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Joseph Jones

Summary of Rampart Scandal
Joseph Jones was one of approximately 170 men and women wrongfully convicted based on misconduct by officers in the Los Angeles Police Department’s Rampart scandal.

Jones was arrested on August 3, 1997 by officers Rafael Perez and Nino Durden after what they said was an undercover drug operation and charged with sale of cocaine and sale of cocaine base. In their report, Perez and Durden said that Jones had sold them $20 of cocaine out of a room at the William Penn Hotel near MacArthur Park.

On February 9, 1998, Jones pled guilty to sale of cocaine and received an eight-year prison sentence. The second charge, sale of cocaine base, was dismissed as part of the plea deal.

On August 17, 1998, Perez was charged with theft, possession of cocaine, and forgery. The jury deadlocked at his trial (with a majority voting for conviction) in December 1998. Police investigated further, and additional charges were filed against Perez. Just before his retrial on September 8, 1999, Perez pled guilty to eight drug charges and struck a deal with prosecutors. In exchange for a sentence of no more than five years in prison, he would cooperate with an investigation into the Rampart operations.

Perez began talking two days later. Over the next year, he met with investigators from the police department and the district attorney’s office 29 times and detailed alleged misconduct by himself and his fellow officers.

On October 11, 1999, Perez told investigators that Jones had never sold drugs to him or Durden. He said the officers had approached Jones about buying drugs. The transaction was about to take place, Perez said, but then Jones became “hinked,” suspicious of the two strangers wanting to buy drugs. No deal was completed, but Jones was arrested, and cocaine was found in a nearby room. “And, of course, when we wrote the report, we indicated that Mr. Joseph [Jones] handed me some rock, which is incorrect.” Perez said.

In a second interview about the case, on November 5, 1999, one of the investigators told Perez that they interviewed Jones in prison: “And one of the things that he said is that he had no intention, at the time, of selling any narcotics. But rather he saw you and Officer Durden dressed in plain clothes. He said that you did not look like narcotics customers or dealers, but you did look shady as hell. Uh, he also said that, uh, that one of them, Durden looked like he would blast somebody real quick. And he says he confronted you, asked what you were looking for, because you guys looked so out-of-place.”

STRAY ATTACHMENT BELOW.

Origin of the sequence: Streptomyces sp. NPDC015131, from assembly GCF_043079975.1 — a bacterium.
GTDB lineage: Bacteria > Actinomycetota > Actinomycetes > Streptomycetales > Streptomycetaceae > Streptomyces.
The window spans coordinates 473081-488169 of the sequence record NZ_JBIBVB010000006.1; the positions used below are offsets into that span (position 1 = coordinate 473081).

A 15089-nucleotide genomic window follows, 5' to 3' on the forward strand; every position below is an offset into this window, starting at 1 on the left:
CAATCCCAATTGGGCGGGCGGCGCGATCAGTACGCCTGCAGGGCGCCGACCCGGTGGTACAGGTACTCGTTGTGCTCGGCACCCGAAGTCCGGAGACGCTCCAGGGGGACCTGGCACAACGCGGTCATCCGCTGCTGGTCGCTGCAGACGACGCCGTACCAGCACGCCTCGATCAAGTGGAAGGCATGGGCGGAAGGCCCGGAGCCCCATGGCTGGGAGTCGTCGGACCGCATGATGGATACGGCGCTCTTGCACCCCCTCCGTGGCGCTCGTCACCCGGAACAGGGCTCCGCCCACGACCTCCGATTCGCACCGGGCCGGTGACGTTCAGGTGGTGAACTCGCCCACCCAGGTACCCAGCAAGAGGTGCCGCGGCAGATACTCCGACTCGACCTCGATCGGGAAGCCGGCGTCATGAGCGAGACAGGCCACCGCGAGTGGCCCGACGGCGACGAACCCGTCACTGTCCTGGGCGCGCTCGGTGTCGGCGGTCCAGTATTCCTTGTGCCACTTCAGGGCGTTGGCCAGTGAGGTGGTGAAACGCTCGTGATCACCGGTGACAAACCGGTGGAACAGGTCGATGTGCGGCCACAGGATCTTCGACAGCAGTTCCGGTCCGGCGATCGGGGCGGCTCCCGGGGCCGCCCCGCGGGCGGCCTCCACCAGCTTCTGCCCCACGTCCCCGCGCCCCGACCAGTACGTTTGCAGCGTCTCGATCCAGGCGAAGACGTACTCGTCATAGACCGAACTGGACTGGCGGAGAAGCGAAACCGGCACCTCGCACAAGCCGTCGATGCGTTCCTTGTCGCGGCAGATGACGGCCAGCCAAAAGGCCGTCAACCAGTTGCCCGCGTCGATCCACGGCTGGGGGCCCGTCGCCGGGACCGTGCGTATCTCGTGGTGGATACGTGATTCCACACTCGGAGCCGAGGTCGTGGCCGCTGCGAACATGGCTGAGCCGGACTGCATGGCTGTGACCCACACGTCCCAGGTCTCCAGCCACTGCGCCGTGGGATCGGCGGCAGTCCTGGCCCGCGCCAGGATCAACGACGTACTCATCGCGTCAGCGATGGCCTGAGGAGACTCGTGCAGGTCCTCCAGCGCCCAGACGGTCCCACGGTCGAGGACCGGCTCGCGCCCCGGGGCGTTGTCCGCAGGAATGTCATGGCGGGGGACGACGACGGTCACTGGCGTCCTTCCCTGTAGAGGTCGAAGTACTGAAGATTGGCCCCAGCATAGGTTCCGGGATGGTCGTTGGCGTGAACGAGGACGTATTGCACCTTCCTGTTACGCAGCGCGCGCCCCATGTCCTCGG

In that interview, Jones said that he told his attorney that he wanted to take a polygraph test because he didn't have any narcotics and hadn’t been selling any narcotics. Jones said his attorney advised him to plead guilty, telling him, “if you fight Rampart you're going to lose.”

The District Attorney for Los Angeles County filed a petition for a writ of habeas corpus on November 10, 1999 on behalf of Jones. It was granted that day. Jones’s conviction was vacated, and his charge was dismissed.

Separate from the cocaine and theft convictions, Perez pled guilty to federal civil-rights and firearms violations resulting from a Rampart-related shooting. Durden pled guilty to state and federal charges including fabricating evidence, false arrest and presenting false testimony.

More than 200 lawsuits were filed against the city by persons wrongfully convicted because of the Rampart misconduct or those who claimed they had been falsely arrested. Jones was one of the claimants, and he received a settlement of $425,000. There is no public final accounting, although a report from 2007 said the city had paid out $75 million, and more recent reports put the figure at closer to $125 million.

– Ken Otterbourg

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Posting Date: 12/22/2021
Last Updated: 2/2/2022
County:Los Angeles
Most Serious Crime:Drug Possession or Sale
Additional Convictions:
Reported Crime Date:1997
Sentence:8 years
Race/Ethnicity:Don't Know
Age at the date of reported crime:
Contributing Factors:Perjury or False Accusation, Official Misconduct
Did DNA evidence contribute to the exoneration?:No